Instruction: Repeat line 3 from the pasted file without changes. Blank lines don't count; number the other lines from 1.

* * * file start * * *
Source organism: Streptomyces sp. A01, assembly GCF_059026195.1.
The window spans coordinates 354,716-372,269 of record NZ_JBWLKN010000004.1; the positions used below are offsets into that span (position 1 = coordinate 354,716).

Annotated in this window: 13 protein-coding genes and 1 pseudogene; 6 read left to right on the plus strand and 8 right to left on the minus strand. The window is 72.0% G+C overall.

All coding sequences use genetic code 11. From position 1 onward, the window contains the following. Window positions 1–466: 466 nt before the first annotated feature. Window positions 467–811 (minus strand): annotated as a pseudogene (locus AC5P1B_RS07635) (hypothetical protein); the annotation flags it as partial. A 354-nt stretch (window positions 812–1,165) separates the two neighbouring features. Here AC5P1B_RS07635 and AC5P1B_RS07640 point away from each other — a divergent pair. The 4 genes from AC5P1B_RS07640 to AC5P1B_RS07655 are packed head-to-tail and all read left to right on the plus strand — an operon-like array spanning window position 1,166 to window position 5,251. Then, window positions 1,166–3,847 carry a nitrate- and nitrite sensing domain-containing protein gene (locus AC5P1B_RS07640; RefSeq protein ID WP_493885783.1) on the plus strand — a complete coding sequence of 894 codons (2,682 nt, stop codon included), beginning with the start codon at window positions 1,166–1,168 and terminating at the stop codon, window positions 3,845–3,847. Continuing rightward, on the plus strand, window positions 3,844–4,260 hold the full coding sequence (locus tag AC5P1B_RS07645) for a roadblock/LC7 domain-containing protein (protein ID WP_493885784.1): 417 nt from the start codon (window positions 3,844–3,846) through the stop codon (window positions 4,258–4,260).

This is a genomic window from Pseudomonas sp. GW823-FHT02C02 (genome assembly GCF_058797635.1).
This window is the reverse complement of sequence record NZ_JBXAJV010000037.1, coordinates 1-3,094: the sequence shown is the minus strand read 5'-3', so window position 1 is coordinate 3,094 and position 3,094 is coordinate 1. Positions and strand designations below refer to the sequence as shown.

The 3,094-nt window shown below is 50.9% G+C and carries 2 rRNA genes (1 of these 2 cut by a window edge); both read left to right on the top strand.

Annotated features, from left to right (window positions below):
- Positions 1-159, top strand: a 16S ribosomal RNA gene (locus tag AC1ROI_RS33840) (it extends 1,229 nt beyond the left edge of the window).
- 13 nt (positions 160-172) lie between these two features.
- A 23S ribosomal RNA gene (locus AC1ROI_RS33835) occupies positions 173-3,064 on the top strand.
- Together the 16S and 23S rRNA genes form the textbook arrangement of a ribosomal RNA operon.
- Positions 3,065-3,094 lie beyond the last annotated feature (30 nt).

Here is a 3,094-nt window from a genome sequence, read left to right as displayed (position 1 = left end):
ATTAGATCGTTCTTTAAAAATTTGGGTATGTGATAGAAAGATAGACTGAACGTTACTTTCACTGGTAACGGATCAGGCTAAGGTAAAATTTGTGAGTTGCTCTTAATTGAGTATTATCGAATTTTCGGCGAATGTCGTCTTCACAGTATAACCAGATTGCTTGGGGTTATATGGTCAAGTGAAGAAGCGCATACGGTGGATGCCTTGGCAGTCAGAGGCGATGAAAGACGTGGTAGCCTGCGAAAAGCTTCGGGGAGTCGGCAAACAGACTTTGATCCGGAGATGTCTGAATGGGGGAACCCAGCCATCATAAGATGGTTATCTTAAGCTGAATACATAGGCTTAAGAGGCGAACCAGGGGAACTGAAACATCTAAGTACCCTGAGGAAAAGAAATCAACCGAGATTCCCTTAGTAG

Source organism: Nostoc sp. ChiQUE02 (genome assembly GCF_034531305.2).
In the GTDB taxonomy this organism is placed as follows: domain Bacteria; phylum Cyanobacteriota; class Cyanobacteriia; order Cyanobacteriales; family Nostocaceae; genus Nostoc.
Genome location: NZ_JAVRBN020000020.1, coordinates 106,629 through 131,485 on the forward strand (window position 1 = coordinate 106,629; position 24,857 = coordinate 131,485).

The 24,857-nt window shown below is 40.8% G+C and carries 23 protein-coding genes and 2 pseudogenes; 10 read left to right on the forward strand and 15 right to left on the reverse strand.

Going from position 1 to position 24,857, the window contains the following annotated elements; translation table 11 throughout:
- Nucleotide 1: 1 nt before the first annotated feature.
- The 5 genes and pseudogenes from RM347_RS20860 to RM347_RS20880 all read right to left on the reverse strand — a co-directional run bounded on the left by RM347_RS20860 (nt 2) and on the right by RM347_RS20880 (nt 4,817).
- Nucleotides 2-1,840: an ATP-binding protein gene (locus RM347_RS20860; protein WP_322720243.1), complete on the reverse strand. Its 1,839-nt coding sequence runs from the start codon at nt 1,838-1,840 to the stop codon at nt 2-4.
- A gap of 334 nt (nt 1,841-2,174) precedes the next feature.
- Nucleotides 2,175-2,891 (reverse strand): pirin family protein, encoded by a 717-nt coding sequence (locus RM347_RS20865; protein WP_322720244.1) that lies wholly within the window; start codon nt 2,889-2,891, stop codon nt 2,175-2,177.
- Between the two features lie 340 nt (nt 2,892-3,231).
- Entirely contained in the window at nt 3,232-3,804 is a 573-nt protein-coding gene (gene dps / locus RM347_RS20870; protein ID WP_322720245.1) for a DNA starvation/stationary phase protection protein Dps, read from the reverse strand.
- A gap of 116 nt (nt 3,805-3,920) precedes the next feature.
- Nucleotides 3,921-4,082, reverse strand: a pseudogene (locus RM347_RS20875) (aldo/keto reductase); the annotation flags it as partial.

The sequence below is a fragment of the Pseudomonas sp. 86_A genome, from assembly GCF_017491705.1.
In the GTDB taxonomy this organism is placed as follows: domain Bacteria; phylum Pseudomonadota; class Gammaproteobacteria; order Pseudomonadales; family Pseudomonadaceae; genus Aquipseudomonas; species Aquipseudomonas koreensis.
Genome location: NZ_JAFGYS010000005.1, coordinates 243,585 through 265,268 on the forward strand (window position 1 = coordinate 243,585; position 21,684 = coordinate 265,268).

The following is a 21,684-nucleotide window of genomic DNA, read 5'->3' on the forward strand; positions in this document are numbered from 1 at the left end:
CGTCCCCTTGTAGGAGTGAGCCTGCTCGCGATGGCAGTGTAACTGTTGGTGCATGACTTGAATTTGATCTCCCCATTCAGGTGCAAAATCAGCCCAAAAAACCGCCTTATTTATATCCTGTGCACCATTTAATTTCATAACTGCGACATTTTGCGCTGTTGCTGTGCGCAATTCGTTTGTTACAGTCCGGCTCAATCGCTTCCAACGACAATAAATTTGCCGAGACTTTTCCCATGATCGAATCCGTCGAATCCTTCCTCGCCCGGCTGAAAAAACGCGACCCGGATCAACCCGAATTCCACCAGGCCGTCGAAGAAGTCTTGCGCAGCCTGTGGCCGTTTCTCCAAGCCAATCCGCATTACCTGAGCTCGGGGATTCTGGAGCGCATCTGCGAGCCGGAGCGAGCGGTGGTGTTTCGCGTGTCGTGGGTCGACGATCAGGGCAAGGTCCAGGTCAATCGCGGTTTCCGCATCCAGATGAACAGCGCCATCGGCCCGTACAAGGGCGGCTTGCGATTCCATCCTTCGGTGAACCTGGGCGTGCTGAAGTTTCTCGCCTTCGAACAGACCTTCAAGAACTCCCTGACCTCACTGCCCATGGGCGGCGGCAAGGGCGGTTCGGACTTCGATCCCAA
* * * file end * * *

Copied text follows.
Annotated in this window: 13 protein-coding genes and 1 pseudogene; 6 read left to right on the plus strand and 8 right to left on the minus strand. The window is 72.0% G+C overall.